I know, screwy idea for a post. But follow me here. Either I’m on to something or I’m on something (© Dan Cole).
It’s actually rather simple if you just connect the dots. We begin in Tennessee. As we speak the Titans are fiercely pursuing Peyton Manning. Why? Because Bud Adams owns the team and he wants Peyton Manning. Bud Adams is 90 and may have no idea what’s going on, but that’s irrelevant. He still knows one thing and that’s how to fire people. So if he wants Peyton, his personnel folks will try their damnedest to land Peyton. Even if the franchise is already set at QB with veteran Matt Hasselbeck and 2011 top 10 draft pick Jake Locker.
Here’s the thing: The original plan for Tennessee, before Bud intervened, was to spend free agent dollars on upgrading the defense. Their #1 target was likely going to be Mario Williams, who is apparently leaving the Houston Texans. But if they sign Peyton they won’t have the dough to pursue Williams. With Tennessee out of the picture, another team has emerged as the clear front runner to land Williams’ services.
And that team is? The Chicago Bears. Yes, Mario Williams and Julius Peppers could both end up on the defensive line for the Bears. That sounds pretty scary, especially if your name is Christian Ponder. But the Bears’ signing of Williams could end up having a silver lining for the Vikings. Still following this? Good.
We’ve finally arrived at the point where the Vikings enter into this scenario. The Vikings as we know are in the market for a wide receiver. Vincent Jackson is the guy most coveted by fans, but he might not be a realistic option given his age and price tag. However, I see a way the Vikings could still be in on Jackson. That’s if the market for him ended up not being as vigorous as previously expected. Fewer bidders means a lower price. A lower price means the Vikings would be more likely to overlook the age issue. And what set of circumstances could lead to Jackson’s market drying up enough for the Vikings to become serious contenders?
How about this set of circumstances: The Bears drop out because they mean to spend big money on Mario Williams. That eliminates one major player. Here’s how you eliminate a second: the Redskins drop out because the league just took away a bunch of their cap space as punishment for certain hanky panky perpetrated during the so-called uncapped year in 2010.
The Redskins are the other important factor in this wildly speculative and highly unrealistic scenario. It’s possible that because of the uncapped year beatdown, which will cost the franchise $36 million in cap space over the next two years, the Redskins will now have to give up their planned pursuit of Vincent Jackson. The Redskins for their part are not ready to throw in the towel. They have indicated that they will fight the NFL’s ruling and for the time being are proceeding as though they have all the cap space previously available.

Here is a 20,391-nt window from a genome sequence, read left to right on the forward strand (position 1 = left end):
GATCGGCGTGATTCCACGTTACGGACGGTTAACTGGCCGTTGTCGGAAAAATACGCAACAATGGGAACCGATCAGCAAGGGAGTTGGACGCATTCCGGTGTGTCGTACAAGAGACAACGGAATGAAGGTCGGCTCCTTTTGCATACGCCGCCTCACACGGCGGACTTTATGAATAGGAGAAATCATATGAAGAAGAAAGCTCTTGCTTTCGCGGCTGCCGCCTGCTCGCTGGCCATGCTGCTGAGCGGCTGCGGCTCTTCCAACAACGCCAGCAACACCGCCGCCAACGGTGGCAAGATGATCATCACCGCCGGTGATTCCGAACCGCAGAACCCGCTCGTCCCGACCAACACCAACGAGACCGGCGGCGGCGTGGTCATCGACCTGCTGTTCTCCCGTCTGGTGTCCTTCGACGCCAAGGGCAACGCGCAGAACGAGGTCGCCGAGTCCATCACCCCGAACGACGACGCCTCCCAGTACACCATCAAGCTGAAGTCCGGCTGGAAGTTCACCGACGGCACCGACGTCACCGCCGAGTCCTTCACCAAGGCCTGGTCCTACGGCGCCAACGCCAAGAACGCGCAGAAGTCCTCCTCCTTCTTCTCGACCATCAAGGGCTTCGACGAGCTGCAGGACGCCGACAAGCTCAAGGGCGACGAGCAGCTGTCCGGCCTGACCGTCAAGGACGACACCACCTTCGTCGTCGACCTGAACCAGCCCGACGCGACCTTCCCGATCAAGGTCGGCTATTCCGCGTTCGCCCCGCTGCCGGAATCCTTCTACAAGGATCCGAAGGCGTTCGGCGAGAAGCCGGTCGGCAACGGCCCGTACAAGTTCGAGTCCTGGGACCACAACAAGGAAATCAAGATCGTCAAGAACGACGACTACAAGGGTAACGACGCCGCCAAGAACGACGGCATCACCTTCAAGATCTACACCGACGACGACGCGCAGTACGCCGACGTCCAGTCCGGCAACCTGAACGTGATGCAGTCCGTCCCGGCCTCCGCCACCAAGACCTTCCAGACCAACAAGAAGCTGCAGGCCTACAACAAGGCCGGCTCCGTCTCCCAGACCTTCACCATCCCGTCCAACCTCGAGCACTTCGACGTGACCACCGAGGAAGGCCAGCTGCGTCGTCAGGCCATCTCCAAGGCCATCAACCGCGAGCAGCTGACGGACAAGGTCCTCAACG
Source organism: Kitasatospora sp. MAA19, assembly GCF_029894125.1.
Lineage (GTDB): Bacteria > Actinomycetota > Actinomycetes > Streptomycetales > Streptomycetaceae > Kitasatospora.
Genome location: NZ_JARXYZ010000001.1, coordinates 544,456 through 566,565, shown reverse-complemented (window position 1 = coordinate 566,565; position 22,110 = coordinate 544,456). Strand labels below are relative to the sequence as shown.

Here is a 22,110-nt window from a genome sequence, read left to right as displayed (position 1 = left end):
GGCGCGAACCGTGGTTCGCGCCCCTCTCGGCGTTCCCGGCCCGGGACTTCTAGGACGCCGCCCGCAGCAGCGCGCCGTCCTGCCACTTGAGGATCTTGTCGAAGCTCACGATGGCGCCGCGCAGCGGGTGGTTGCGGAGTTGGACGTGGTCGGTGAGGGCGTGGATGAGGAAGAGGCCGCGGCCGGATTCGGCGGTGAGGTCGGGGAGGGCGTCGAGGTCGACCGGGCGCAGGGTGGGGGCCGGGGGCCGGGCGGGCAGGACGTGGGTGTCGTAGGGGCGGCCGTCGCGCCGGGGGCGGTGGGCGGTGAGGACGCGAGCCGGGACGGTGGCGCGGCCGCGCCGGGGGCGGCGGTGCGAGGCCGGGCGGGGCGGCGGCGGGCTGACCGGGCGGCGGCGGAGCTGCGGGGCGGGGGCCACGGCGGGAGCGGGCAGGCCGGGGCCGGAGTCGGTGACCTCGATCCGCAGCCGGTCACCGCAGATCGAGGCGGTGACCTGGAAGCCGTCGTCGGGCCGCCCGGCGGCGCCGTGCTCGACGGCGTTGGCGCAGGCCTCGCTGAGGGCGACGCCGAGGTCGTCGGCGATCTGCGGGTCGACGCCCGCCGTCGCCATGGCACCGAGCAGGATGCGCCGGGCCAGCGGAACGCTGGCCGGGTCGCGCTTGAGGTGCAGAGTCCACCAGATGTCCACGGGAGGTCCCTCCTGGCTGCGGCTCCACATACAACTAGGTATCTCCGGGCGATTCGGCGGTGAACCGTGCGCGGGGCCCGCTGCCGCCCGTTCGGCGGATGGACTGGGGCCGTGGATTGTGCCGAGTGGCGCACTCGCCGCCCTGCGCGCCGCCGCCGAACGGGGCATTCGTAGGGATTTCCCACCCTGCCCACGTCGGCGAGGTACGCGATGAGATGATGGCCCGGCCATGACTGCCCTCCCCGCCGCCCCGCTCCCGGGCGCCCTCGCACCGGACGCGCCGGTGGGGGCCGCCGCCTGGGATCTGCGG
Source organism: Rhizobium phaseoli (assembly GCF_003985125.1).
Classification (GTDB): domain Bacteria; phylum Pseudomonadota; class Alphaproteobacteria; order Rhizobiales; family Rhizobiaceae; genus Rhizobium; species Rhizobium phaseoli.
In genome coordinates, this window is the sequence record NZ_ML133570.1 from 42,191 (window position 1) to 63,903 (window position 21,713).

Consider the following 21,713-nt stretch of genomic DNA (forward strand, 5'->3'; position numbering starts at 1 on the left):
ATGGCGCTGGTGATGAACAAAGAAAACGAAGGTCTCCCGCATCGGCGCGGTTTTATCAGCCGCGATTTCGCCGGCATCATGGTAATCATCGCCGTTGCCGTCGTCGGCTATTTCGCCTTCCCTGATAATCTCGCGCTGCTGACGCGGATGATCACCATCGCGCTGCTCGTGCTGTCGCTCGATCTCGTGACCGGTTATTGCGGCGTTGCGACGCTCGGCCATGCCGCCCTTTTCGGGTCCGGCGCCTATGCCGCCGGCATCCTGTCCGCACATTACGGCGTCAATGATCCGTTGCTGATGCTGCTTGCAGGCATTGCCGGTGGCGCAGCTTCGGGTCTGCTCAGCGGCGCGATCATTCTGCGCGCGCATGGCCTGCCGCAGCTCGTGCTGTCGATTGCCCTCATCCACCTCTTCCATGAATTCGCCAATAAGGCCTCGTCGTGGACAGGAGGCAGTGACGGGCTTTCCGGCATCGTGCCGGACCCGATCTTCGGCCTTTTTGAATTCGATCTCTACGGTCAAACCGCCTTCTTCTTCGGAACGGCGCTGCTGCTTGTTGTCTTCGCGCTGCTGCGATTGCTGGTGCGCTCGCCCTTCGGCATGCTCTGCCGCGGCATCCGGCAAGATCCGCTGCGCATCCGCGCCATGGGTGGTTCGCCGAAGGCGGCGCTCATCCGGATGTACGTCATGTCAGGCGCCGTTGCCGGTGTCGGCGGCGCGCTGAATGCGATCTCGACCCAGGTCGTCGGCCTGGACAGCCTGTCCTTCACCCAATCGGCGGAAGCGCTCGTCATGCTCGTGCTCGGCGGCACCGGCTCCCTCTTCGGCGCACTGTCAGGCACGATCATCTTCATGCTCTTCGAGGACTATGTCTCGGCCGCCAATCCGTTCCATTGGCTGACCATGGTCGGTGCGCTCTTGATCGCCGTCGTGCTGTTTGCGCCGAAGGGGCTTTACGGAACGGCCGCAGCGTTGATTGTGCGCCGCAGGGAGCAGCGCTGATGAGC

That’s fine to say, but if you’re Vincent Jackson’s agent, what are you telling him right now? The uncertainty over the Redskins’ cap status would, you would think, significantly hurt the team’s chances of landing a coveted free agent prize like Jackson, who after a couple years of being jerked around by the Chargers just wants to get paid already. You can see where this is going. Cull the Redskins and Bears from the list of teams pursuing Jackson and you only raise the Vikings’ chances of winning the bidding.
There is still however one major factor standing in the way of the Vikings ending up with Jackson: those pesky Tampa Bay Buccaneers. Once upon a time the Bucs kept the Vikings from achieving a 16-0 regular season, and now they could ruin things again by stealing Jackson. The Vikes have a decent amount of cap space but the Bucs are positively filthy with cap space. The Bucs could give V-Jax a massive contract and still have room to sign Cortland Finnegan and probably another fairly big time free agent.
Truth be told, the Bucs probably are the front runners to sign Jackson, perhaps by an insurmountably wide margin. But if you eliminate the Bears and Redskins, it’s just possible that the Vikings are now #2 in that race. A few hours ago they looked no better than #4. This isn’t a discussion about the wisdom of signing Jackson, cause you can still make a very strong case that the Vikings would be dumb to even consider it. This is a post about how, in the wacky, ever-changing world of the NFL, the whims of a possibly senile 90-year-old owner in Tennessee could, if everything falls right, lead to a team in Minnesota landing the legit #1 wide receiver it once looked like they never had a chance of attracting. Isn’t that sort of weirdly beautiful?